Table 3 provides performance summaries for the three
post-operative screening tests. SPEEDS provided a sta-
tistically significantly greater sensitivity when compared
to modified Aldrete and Fast-Track. All three screening
tests were highly specific in identifying patients who
would require nurse in tervention. The positive predictiv e
value for all three screening tests was adequate; h owever
the accuracy of SPEEDS was statistically significantly
greater than that of either modified Aldrete or Fast-
The overall performance of each screening test as
measured by the difference in the odds for correctly pre-
dicting nurse intervention was statistically significantly
30/69 *29/66 **
No. of
Figure 1. Bypassed patients needing intervention. *p 0.001
—Speeds vs. Fast-Track; **p 0.001—Speeds vs. Modified
Table 2. Bypass rates during 1st 30 minutes recovery (n =7
Speeds 56 (77%)53 (73%) 54 (74%) 56 (77%)59 (81%)
Fast-Track 69 (94%)68 (93%) 69 (94%) 69 (94%)69 (94%)
Modified Aldrete 66 (90%)62 (85%) 65 (89%) 65 (89%)67 (92%)
p < 0.01. Speeds vs. fast-track & modified Aldrete at 0, 5, 10, 15, & 30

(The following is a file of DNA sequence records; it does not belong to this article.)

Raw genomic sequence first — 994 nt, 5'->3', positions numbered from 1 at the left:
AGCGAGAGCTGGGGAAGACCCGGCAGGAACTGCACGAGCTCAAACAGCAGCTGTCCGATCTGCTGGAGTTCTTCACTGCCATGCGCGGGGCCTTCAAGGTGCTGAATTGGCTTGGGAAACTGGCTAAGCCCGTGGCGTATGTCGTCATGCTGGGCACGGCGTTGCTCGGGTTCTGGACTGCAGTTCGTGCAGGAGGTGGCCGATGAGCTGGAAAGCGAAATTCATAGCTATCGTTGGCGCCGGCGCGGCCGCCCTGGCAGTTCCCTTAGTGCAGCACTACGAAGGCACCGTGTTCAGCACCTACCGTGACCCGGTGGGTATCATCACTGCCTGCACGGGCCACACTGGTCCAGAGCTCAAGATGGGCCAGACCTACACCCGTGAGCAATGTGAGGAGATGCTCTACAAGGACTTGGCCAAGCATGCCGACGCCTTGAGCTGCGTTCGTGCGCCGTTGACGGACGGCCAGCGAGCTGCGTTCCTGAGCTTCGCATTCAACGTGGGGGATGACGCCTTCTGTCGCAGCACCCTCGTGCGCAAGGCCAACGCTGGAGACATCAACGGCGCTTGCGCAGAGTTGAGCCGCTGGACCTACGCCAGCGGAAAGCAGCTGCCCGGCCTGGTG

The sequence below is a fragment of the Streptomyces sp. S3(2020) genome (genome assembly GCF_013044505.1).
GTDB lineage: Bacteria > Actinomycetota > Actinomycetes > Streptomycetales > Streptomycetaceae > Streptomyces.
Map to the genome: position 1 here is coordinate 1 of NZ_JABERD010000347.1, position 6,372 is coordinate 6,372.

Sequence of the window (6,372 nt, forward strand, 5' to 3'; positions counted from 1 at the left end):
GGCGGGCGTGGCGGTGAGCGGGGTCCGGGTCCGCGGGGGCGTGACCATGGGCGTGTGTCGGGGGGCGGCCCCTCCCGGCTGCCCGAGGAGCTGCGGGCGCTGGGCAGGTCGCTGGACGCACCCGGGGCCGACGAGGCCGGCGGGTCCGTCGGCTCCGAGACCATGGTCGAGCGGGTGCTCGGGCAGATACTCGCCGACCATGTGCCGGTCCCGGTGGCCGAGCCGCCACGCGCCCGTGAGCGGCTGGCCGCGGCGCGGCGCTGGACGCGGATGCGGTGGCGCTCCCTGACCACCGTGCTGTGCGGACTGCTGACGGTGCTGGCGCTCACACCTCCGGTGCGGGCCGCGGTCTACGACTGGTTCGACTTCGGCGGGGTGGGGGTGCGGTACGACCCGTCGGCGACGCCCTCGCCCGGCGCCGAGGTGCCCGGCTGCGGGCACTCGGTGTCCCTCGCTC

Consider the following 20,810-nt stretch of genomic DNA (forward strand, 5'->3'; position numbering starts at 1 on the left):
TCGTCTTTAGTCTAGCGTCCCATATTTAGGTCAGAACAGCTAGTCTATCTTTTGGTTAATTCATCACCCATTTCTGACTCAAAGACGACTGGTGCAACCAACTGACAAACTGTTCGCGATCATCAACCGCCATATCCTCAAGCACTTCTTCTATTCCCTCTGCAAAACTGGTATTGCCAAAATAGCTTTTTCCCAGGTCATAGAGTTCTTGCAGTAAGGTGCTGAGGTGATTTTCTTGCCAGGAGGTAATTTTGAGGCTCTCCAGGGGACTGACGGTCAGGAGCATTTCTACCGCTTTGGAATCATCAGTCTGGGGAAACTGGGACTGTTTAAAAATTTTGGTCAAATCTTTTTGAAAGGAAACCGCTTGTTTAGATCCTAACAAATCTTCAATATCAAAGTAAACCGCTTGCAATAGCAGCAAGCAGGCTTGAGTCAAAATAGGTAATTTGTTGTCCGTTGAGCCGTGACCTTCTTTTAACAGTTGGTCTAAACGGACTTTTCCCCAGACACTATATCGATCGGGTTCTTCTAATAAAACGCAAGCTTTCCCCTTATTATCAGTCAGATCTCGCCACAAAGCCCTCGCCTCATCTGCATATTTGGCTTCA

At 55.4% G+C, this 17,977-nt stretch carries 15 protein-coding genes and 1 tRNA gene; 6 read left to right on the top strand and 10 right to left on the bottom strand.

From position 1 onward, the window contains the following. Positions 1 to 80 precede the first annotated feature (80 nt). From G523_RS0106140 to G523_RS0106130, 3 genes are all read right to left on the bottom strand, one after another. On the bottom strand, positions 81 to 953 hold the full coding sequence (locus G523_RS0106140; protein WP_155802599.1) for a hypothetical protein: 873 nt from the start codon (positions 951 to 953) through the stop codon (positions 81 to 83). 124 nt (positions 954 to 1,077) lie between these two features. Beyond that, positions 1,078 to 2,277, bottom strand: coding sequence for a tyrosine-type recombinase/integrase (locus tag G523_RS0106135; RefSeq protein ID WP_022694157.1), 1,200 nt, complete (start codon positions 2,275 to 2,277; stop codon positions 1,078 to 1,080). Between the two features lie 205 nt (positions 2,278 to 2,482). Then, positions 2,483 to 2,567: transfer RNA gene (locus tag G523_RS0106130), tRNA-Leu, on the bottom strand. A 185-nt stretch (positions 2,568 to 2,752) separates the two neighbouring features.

greater for SPEEDS when compared to the modified
Aldrete (Table 4).
The majority of phase 1 interventions in bypass eligi-
ble patients were for IV analgesia, the second most
common being IV antiemetics (Figure 2). Note some
individual patients required more than one type of inter-
vention, e.g. both IV analgesics and anti-emetics.
Post-operative nausea and vomiting incidence was 9.6%
(7/73). Average case duration was 65 minutes with a
standard deviation of 39.4 minutes. Average time from
anesthetic discontinuation to PACU arrival was 6.6 min-
utes with a standard deviation of 1.7 minutes. Average
discharge time was 137 minutes with a standard devia-
tion of 85.4 minutes. One patient (1.3%) required a re-
turn to the emergency room for post-operative urinary
5. Discussion
In the present cost-conscious healthcare environ ment, the
use of fast tracking can have favorable financial implica-
tions for a hospital or ambulatory surgery center because
rapid discharge can reduce the cost of care. Macario [11]
showed that a decrease in OR and recovery times have a
greater economic impact than that achieved by reducing
anesthesia drug costs alone. Fast-track anesthesia in out-
patient care has been associated with substantial cost-
avings with no change in patient outcomes [12]. At 5 s
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Speeds Criteria vs. Modified Aldrete and Fast-Track Criteria for Evaluating Recovery in Outpatients
Copyright © 2013 SciRes. OJAnes
Fast-TrackModified Aldr eteSpeeds
IV Analgesia
IV Anti-Emetic
Oxy g en
Figure 2. Types of intervention bypassed patients.